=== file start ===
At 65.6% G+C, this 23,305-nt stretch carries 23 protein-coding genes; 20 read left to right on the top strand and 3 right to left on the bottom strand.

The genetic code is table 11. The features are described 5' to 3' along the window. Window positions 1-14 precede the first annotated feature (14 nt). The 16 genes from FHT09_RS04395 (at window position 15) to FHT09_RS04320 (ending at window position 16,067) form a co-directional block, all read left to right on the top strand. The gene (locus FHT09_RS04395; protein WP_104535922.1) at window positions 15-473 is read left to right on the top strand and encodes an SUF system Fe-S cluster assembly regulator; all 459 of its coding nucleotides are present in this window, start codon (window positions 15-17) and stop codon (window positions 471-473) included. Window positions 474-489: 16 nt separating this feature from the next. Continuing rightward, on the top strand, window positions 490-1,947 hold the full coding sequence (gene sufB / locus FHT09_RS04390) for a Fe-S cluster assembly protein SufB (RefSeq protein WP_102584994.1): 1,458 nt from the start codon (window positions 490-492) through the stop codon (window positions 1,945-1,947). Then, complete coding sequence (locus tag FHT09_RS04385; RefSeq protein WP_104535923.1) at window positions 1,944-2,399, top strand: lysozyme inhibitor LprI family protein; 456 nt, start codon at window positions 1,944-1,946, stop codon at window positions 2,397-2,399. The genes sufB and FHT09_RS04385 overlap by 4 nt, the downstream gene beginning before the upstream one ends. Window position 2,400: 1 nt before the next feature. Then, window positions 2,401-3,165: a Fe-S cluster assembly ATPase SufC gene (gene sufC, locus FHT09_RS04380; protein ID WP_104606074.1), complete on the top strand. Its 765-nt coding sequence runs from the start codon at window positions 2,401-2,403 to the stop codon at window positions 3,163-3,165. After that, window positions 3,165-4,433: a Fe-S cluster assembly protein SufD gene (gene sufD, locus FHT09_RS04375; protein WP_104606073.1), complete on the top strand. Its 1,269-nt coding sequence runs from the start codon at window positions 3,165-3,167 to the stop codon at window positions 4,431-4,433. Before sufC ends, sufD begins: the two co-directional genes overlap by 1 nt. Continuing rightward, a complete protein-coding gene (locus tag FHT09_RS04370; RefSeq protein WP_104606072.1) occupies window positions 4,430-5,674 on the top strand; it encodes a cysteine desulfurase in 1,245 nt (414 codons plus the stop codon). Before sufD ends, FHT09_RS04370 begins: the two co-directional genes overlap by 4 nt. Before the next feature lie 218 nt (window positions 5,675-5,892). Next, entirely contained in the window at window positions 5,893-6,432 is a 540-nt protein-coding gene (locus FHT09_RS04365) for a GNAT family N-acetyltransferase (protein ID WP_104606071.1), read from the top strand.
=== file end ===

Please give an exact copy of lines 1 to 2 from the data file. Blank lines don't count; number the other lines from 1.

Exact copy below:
At 65.6% G+C, this 23,305-nt stretch carries 23 protein-coding genes; 20 read left to right on the top strand and 3 right to left on the bottom strand.

The genetic code is table 11. The features are described 5' to 3' along the window. Window positions 1-14 precede the first annotated feature (14 nt). The 16 genes from FHT09_RS04395 (at window position 15) to FHT09_RS04320 (ending at window position 16,067) form a co-directional block, all read left to right on the top strand. The gene (locus FHT09_RS04395; protein WP_104535922.1) at window positions 15-473 is read left to right on the top strand and encodes an SUF system Fe-S cluster assembly regulator; all 459 of its coding nucleotides are present in this window, start codon (window positions 15-17) and stop codon (window positions 471-473) included. Window positions 474-489: 16 nt separating this feature from the next. Continuing rightward, on the top strand, window positions 490-1,947 hold the full coding sequence (gene sufB / locus FHT09_RS04390) for a Fe-S cluster assembly protein SufB (RefSeq protein WP_102584994.1): 1,458 nt from the start codon (window positions 490-492) through the stop codon (window positions 1,945-1,947). Then, complete coding sequence (locus tag FHT09_RS04385; RefSeq protein WP_104535923.1) at window positions 1,944-2,399, top strand: lysozyme inhibitor LprI family protein; 456 nt, start codon at window positions 1,944-1,946, stop codon at window positions 2,397-2,399. The genes sufB and FHT09_RS04385 overlap by 4 nt, the downstream gene beginning before the upstream one ends. Window position 2,400: 1 nt before the next feature. Then, window positions 2,401-3,165: a Fe-S cluster assembly ATPase SufC gene (gene sufC, locus FHT09_RS04380; protein ID WP_104606074.1), complete on the top strand. Its 765-nt coding sequence runs from the start codon at window positions 2,401-2,403 to the stop codon at window positions 3,163-3,165. After that, window positions 3,165-4,433: a Fe-S cluster assembly protein SufD gene (gene sufD, locus FHT09_RS04375; protein WP_104606073.1), complete on the top strand. Its 1,269-nt coding sequence runs from the start codon at window positions 3,165-3,167 to the stop codon at window positions 4,431-4,433. Before sufC ends, sufD begins: the two co-directional genes overlap by 1 nt. Continuing rightward, a complete protein-coding gene (locus tag FHT09_RS04370; RefSeq protein WP_104606072.1) occupies window positions 4,430-5,674 on the top strand; it encodes a cysteine desulfurase in 1,245 nt (414 codons plus the stop codon). Before sufD ends, FHT09_RS04370 begins: the two co-directional genes overlap by 4 nt. Before the next feature lie 218 nt (window positions 5,675-5,892). Next, entirely contained in the window at window positions 5,893-6,432 is a 540-nt protein-coding gene (locus FHT09_RS04365) for a GNAT family N-acetyltransferase (protein ID WP_104606071.1), read from the top strand.